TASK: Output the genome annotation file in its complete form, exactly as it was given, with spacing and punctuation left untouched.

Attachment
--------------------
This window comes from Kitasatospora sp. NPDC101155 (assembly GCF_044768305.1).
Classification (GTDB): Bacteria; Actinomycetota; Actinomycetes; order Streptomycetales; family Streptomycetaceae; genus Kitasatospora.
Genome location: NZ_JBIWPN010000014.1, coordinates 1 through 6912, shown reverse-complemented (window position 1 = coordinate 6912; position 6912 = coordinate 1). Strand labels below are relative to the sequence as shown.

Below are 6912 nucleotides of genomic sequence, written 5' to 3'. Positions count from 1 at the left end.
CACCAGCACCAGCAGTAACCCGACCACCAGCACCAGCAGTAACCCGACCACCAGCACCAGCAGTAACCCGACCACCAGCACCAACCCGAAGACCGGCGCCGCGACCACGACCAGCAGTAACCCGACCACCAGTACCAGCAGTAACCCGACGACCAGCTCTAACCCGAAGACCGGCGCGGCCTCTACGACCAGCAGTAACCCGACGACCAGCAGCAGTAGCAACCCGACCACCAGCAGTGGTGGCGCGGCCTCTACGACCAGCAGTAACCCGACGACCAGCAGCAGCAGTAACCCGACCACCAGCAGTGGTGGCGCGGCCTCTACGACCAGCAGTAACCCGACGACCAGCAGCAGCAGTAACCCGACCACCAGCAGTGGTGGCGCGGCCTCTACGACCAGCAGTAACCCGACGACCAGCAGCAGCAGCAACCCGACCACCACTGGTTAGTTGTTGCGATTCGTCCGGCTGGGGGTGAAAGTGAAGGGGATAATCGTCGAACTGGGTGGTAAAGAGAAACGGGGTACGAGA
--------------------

This window comes from Kitasatospora sp. NPDC101155 (assembly GCF_044768305.1).
Classification (GTDB): Bacteria; Actinomycetota; Actinomycetes; order Streptomycetales; family Streptomycetaceae; genus Kitasatospora.
Genome location: NZ_JBIWPN010000014.1, coordinates 1 through 6912, shown reverse-complemented (window position 1 = coordinate 6912; position 6912 = coordinate 1). Strand labels below are relative to the sequence as shown.

Below are 6912 nucleotides of genomic sequence, written 5' to 3'. Positions count from 1 at the left end.
CACCAGCACCAGCAGTAACCCGACCACCAGCACCAGCAGTAACCCGACCACCAGCACCAGCAGTAACCCGACCACCAGCACCAACCCGAAGACCGGCGCCGCGACCACGACCAGCAGTAACCCGACCACCAGTACCAGCAGTAACCCGACGACCAGCTCTAACCCGAAGACCGGCGCGGCCTCTACGACCAGCAGTAACCCGACGACCAGCAGCAGTAGCAACCCGACCACCAGCAGTGGTGGCGCGGCCTCTACGACCAGCAGTAACCCGACGACCAGCAGCAGCAGTAACCCGACCACCAGCAGTGGTGGCGCGGCCTCTACGACCAGCAGTAACCCGACGACCAGCAGCAGCAGTAACCCGACCACCAGCAGTGGTGGCGCGGCCTCTACGACCAGCAGTAACCCGACGACCAGCAGCAGCAGCAACCCGACCACCACTGGTTAGTTGTTGCGATTCGTCCGGCTGGGGGTGAAAGTGAAGGGGATAATCGTCGAACTGGGTGGTAAAGAGAAACGGGGTACGAGA